I feel the same way about hate crime’s dubious cousin – so-called hate speech, which of late seems to be classified lately as anything which the bien-pensant in academia, the media, or politics don’t wish to hear. Early on, the concept seemed to be that hate speech was the stuff of the KKK and the Nazis campaign against racial and religious minorities and encouraging the excision and/or destruction of those minorities from the human race by whatever means. Which was not just bad, it was also – in the words of my mother, one of the most militantly tolerant women on the face of the earth – rude. However, of late, the definition of hate-speech has become so loose as to be useless; a pity, as it once was a shorthand for the genuinely unacceptable in public discourse.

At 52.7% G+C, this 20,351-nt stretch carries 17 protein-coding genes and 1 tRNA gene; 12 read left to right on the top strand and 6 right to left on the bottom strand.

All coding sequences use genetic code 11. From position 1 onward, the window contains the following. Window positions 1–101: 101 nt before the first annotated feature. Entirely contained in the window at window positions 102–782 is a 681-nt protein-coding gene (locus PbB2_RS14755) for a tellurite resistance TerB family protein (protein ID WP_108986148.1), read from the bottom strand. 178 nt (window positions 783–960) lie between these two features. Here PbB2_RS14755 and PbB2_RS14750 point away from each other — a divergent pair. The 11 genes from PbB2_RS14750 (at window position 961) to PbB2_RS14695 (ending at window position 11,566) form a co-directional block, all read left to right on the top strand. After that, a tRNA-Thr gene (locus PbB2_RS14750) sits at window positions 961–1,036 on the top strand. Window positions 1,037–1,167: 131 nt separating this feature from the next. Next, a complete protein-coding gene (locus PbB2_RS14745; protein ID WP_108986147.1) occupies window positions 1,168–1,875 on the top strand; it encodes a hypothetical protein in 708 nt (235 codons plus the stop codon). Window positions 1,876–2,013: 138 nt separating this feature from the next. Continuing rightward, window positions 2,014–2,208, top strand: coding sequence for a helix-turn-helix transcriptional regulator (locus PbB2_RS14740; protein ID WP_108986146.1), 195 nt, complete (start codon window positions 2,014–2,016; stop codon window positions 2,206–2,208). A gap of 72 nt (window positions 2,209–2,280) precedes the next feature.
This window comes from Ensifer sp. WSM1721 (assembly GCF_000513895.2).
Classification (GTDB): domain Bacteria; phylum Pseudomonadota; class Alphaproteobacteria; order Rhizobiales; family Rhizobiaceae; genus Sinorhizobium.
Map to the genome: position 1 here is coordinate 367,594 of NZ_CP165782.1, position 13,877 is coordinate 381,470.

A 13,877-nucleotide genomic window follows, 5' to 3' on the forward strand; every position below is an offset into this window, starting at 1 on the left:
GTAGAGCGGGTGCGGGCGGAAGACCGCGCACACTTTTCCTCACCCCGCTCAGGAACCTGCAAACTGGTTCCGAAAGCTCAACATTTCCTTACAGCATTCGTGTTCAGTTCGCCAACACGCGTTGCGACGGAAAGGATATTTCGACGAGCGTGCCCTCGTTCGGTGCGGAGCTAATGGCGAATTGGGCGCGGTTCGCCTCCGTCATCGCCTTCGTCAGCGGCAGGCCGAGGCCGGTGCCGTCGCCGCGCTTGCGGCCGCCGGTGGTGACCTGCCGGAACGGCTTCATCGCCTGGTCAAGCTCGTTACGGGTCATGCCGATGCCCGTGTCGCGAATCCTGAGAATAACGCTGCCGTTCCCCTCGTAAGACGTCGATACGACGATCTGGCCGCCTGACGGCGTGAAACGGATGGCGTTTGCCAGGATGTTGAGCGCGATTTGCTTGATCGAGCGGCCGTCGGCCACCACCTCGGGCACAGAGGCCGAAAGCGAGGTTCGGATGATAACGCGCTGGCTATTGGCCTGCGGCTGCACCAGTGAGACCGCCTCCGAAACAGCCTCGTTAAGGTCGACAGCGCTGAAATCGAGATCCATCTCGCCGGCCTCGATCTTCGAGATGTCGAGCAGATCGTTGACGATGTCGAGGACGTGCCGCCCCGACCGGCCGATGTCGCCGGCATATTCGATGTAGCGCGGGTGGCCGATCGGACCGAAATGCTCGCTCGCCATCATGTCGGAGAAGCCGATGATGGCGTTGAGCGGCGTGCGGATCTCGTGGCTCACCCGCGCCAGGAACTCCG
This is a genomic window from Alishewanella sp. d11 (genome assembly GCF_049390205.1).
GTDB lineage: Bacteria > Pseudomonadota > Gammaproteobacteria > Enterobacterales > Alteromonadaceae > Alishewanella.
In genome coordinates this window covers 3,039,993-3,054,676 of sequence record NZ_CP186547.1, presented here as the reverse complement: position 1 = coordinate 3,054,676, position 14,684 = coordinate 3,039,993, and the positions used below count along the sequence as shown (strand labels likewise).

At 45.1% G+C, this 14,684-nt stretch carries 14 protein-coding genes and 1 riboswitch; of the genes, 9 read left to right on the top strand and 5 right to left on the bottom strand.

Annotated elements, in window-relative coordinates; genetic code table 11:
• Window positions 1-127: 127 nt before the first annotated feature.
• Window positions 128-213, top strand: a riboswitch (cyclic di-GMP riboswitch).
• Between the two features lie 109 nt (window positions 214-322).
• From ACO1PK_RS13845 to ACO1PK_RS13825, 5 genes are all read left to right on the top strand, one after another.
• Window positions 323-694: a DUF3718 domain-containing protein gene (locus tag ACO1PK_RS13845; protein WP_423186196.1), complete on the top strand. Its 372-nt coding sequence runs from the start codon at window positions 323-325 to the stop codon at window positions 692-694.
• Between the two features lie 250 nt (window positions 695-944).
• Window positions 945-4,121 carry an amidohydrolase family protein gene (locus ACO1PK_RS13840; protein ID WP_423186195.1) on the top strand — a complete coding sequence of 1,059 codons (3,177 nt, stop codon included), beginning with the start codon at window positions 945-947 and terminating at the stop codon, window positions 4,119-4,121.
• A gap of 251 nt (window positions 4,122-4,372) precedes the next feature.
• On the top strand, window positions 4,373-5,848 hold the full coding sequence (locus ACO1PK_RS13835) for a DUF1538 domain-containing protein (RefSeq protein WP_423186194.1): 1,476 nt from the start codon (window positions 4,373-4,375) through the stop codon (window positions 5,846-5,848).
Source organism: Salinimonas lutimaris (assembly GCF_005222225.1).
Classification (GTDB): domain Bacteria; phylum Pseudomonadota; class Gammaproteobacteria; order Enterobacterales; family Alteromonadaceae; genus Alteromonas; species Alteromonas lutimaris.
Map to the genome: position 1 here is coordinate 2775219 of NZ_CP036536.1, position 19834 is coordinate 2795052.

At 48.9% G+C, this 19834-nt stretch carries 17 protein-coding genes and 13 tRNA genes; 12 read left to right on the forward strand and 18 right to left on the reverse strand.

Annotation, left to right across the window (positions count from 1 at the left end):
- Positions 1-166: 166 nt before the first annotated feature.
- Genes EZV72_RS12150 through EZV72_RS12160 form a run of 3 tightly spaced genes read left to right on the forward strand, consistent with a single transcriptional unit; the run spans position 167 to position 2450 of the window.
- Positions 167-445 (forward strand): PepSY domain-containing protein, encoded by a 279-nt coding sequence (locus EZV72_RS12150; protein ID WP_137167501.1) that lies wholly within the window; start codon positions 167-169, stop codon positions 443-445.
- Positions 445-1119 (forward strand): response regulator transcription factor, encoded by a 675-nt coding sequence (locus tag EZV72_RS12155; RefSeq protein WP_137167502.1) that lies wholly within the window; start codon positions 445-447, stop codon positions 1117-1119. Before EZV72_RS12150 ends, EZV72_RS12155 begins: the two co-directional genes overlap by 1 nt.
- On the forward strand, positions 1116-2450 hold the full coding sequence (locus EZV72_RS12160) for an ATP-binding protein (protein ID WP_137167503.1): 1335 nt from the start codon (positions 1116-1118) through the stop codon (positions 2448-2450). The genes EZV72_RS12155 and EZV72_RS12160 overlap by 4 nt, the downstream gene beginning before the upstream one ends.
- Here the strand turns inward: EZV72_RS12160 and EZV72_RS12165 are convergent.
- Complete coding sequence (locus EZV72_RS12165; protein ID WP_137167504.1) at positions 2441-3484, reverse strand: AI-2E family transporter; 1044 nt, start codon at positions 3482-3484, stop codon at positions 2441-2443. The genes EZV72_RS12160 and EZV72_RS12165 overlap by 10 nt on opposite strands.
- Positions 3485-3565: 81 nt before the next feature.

And that is not the worst, although the double standard when it comes to defining what is acceptable is galling to conservatives and moderates: why should nasty, bigoted racists like David Duke be un-personed, when a nasty, bigoted racist like Louis Farrakhan be an honored guest in the halls of the bien-pensant? Why is conservative speech on college campuses condemned as “violence” while violence perpetuated by far-leftists is excused as “free speech”? At this point, we know damned well why – and that is one of the reasons that the media, political, and academic members of the Ruling Class are hemorrhaging trust and credit with at least half the country.